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Langley v. Allstate Insurance Co.

New Jersey Superior Court, Appellate Division

Decided: December 24, 1985.


On appeal from the Superior Court of New Jersey, Law Division, Essex County.

Pressler, Bilder and Gruccio. The opinion of the court was delivered by Bilder, J.A.D.


[206 NJSuper Page 366] Derrick Campbell died as a result of an automobile accident which occurred on September 5, 1980. His mother, plaintiff Eula Langley made claim for personal injury protection (PIP) benefits to defendant Allstate Insurance Company. Although her general right to receive benefits was initially contested, it is now acknowledged. Following institution of suit, she was paid funeral and essential services benefits. At issue are survivor

[206 NJSuper Page 367]

benefits under N.J.S.A. 39:6A-4b. The question is whether her son, Derrick Campbell, was an "income producer" within the meaning of the PIP statute, N.J.S.A. 39:6A-2d and 39:6A-4b.

Following a nonjury trial, the judge found the plaintiff had failed to meet her burden of proving the decedent was an "income producer" at the time of his death and denied her survivor benefits. On appeal she contends the decision was against the weight of the evidence and that the trial judge abused his discretion in denying her a new trial which would have permitted the production of new evidence of Derrick's active employment as a bartender at the time of his death.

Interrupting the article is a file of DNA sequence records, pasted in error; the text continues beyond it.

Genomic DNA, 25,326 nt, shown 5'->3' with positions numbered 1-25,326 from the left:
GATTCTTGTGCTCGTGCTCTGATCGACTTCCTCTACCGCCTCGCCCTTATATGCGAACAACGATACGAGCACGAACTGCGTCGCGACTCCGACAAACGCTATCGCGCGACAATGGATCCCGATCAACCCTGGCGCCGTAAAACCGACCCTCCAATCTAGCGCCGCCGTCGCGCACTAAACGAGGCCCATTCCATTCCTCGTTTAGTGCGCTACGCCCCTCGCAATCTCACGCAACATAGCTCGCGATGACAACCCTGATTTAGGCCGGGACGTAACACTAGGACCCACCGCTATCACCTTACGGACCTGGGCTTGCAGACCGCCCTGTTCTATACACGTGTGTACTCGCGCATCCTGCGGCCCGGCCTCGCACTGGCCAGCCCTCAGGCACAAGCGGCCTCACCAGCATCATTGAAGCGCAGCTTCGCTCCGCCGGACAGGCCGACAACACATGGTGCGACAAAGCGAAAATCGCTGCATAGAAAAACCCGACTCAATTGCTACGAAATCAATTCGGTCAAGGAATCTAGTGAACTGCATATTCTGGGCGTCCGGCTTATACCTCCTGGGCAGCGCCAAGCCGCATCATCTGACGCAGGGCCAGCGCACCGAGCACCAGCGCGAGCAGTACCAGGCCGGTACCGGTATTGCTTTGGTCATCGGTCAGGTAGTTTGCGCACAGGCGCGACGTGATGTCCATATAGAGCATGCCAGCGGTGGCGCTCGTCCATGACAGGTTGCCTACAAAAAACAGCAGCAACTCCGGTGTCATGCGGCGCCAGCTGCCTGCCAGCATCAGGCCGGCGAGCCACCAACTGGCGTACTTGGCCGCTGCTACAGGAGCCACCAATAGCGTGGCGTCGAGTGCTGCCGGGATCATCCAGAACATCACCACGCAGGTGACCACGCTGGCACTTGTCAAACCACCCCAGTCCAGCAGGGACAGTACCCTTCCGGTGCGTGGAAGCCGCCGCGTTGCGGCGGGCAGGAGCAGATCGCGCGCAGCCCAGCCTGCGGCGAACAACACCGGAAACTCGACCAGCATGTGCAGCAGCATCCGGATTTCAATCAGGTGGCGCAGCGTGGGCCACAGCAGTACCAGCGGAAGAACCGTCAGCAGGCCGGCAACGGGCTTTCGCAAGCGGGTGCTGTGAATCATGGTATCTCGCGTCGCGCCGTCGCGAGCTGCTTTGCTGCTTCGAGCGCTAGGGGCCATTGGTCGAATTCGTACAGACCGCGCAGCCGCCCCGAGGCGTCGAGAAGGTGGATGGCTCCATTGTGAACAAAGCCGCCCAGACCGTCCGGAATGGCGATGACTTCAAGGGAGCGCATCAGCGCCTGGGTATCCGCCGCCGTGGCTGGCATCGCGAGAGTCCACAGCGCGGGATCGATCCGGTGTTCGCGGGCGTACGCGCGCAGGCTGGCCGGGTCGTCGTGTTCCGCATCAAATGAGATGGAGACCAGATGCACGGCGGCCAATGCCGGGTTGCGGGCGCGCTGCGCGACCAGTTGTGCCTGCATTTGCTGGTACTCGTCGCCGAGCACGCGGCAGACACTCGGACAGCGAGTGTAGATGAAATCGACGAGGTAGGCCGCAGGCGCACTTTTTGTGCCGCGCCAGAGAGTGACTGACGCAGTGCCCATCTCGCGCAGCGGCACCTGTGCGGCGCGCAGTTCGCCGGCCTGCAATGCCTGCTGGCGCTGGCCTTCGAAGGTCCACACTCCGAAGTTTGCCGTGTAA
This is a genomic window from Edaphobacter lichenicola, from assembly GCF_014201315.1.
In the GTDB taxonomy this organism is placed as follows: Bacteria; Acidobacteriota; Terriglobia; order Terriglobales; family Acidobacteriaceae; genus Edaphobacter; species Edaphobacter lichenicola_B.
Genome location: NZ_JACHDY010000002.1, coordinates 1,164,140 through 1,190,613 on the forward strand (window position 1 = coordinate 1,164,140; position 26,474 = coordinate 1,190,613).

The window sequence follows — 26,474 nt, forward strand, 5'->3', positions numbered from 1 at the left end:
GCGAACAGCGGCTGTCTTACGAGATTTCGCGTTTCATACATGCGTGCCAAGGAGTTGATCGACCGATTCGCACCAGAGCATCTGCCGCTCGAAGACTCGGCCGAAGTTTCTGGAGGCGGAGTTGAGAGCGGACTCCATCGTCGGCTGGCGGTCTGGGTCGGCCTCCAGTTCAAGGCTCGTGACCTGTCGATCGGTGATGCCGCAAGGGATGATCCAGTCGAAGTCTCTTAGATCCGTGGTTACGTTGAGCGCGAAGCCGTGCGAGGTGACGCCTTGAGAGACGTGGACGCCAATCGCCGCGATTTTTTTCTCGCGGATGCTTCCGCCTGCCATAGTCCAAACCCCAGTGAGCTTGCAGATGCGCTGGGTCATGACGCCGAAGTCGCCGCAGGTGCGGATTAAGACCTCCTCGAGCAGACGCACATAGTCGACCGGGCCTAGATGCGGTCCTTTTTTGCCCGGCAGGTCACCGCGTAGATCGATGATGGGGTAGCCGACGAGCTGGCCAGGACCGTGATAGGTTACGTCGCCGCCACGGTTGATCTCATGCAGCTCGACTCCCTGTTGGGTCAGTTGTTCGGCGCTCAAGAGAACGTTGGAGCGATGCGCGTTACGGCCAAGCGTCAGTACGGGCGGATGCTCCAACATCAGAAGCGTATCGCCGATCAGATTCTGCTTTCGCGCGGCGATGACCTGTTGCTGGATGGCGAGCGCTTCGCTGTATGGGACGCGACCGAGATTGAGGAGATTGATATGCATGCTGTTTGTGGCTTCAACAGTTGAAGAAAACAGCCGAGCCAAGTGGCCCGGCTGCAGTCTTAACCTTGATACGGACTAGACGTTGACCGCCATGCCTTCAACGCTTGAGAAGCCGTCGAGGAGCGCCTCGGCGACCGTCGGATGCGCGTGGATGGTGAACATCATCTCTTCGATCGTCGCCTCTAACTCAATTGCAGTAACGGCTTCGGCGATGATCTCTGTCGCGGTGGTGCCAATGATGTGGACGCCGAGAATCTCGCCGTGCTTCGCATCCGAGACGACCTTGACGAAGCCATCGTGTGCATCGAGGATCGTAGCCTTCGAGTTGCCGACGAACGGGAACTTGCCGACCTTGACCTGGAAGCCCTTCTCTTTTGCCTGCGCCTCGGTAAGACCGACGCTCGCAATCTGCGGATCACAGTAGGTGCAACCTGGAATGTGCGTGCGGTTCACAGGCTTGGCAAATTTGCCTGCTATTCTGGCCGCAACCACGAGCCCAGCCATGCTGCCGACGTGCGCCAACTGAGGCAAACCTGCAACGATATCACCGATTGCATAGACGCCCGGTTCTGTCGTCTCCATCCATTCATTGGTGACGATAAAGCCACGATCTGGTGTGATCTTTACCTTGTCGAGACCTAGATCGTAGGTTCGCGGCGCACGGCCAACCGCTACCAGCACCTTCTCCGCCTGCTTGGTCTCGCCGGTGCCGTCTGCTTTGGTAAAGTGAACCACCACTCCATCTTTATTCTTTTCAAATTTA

Apart from Derrick's employment activities during the last few months of his life, the factual background seems uncontroverted. Allstate has stipulated that it issued the policy to plaintiff and that her son was a resident in her household at the time of the automobile accident.

Eighteen-year old Derrick lived in Newark with his mother and sister. He graduated from high school sometime in 1979 and a few months later went to work for Wiggins Plastic, Inc. in Clifton. He worked there from February 14, 1980 until July 8, 1980, about two months before his death, at a salary of $150 per week. According to his mother, he immediately then went to work as a bartender at Hawaii-Five-O, a Newark tavern in which his father, Cleatis Campbell, had some interest. No application for unemployment benefits was made with respect to the loss of his job at Wiggins Plastic.

Plaintiff testified Derrick contributed $30 per week towards family expenses from the commencement of his employment at Wiggins Plastic until his death. Unlike the verified employment at Wiggins Plastic, plaintiff's proofs as to Derrick's subsequent work were undocumented. Plaintiff sought to testify that Derrick told her about his tavern job, see Evid.R. 63(32), and successfully testified as to a daily routine commensurate with employment, the continued $30 contributions and to seeing him working at the bar on a number of occasions in July